Exerting Control

Given , I suppose everyone is trying to reassert a little bit of control into their lives even as the world seems to be going (almost literally) nuclear, and I’m no exception.

My week pretty much sucked productivity-wise, since a bank holiday and some food that disagreed with me conspired with my hesitant attempts to from the news and turned the whole thing into a hazy mess, but one late evening I decided I needed to unwind and to reassert my own brand of Control (i.e., the game).

(No) Control?

But as it happens Control just left GamePass last week and I don’t have a gaming PC or an Xbox1.

So I decided to have a go at running it inside Parallels for the sheer mindless reason that it would be enough of a challenge to take my mind off the war.

In retrospect, I suppose I ought to have tried instead, but I wanted to see how it looked on my ultrawide and a part of my brain is just itching for the insane complexity involved in configuring, sourcing and building a gaming PC just the way I would want it, not to mention the potential for hardware analysis paralysis and procrastination that would definitely take my mind off things…

Steamy Clicking

So I fired up Parallels, updated my ARM64 Windows 11 installation, installed Steam, tried to install Quake Champions (which I thought would be a less demanding game, seeing as I can run it OK on using Proton) as well as Control, and…

Well, Quake Champions wouldn’t even start, which was disappointing. But Control did, and it took me no time at all to find a comfortable resolution that would look OK on my 38” ultra-wide.

And it was gorgeous:

Here we are in windowed mode, at 2560x1080 internal rendering.

For some reason I couldn’t get the Steam FPS counter to work2 but the game was completely playable, and response times were good enough for me to achieve the kind of accuracy I love getting out of a mouse and keyboard (no more controllers, yay!):

Single-shot damage goodness.

The game defaulted to Low settings, but the experience is great at this resolution, and all of a sudden I had something I could tweak and experiment with without buying more hardware, so… it was definitely a success in terms of getting my mind off things.

Finer Control

I was able to coax a little more responsiveness by disabling motion blur and film grain, and got some pretty impressive results in full screen:

This is internally rendered at 2560x1080 by the game but scaled up to 6270x2836 from the Mac's perspective (dialog for scale).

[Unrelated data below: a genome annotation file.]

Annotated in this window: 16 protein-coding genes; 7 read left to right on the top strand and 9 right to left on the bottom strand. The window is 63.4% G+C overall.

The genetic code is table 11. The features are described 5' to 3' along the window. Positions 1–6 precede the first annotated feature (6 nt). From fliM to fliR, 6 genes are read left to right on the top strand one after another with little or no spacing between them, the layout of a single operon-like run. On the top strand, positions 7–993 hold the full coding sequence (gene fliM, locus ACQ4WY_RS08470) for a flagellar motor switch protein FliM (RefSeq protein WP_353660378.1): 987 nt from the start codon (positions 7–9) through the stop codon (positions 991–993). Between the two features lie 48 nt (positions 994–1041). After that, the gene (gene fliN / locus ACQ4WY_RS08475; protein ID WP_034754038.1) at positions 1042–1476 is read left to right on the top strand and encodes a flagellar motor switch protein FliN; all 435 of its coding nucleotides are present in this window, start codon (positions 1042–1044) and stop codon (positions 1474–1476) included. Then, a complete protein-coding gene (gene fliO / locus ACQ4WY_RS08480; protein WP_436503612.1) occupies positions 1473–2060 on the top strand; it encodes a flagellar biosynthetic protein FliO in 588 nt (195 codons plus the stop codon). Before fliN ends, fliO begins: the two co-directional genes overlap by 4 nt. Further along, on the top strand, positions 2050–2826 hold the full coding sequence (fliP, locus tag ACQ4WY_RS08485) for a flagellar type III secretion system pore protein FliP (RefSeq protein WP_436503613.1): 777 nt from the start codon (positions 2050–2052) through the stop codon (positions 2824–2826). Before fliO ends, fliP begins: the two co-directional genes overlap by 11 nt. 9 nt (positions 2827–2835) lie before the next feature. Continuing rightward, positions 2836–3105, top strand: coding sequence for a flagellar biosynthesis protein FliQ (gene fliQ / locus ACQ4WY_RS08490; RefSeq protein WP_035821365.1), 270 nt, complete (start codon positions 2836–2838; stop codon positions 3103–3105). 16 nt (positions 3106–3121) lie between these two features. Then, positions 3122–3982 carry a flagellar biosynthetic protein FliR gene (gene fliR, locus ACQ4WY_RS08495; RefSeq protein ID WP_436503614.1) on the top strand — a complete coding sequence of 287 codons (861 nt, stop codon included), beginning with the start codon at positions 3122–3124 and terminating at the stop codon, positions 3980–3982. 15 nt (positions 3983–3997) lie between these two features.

And the amazing thing was that it was completely playable. Up until this point, I hadn’t tried to change the Mac’s display resolution at all, with the result that the MacBook Pro turned on the fan every now and then.

Changing my resolution to 2560x1080 (low resolution) and making sure the game was rendering at the same settings yielded a little bit more smoothness and made the fan quiet again (which is amazing if you consider this thing is a laptop).

But graphics performance, although it felt smoother, did not improve substantially–I think that at this point I might be reaching the limits of the Parallels GPU mapping.

Either way, I had some fun:

Another full screen shot as I let fly some of my resentment towards office work.

Next Steps

Unfortunately, Game Pass titles don’t even install on Windows ARM, which is a big disappointment. And since I don’t want to install the Epic Store inside Parallels and don’t have many games on Steam, I’ve yet to experiment further, but trying to figure out what is wrong with the Xbox installer is certainly worth investing some time in, as I’d love to play with a mouse and keyboard…

Update, a week later: I’ve since tried Crossover, but version 21.1 ( can’t render the game correctly even with the Direct X DXVK back-end enabled (everything looks like a dark blue mist). Shame, because it seemed like it was really close to working.

  1. Yet, I suspect, although buying something as non-essential as a game console seems pointless and callous in the middle of a war. ↩︎

  2. I also couldn’t get the Xbox Game Bar to display frames per second, so I suspect that’s a peculiarity of the Parallels GPU mapping. ↩︎

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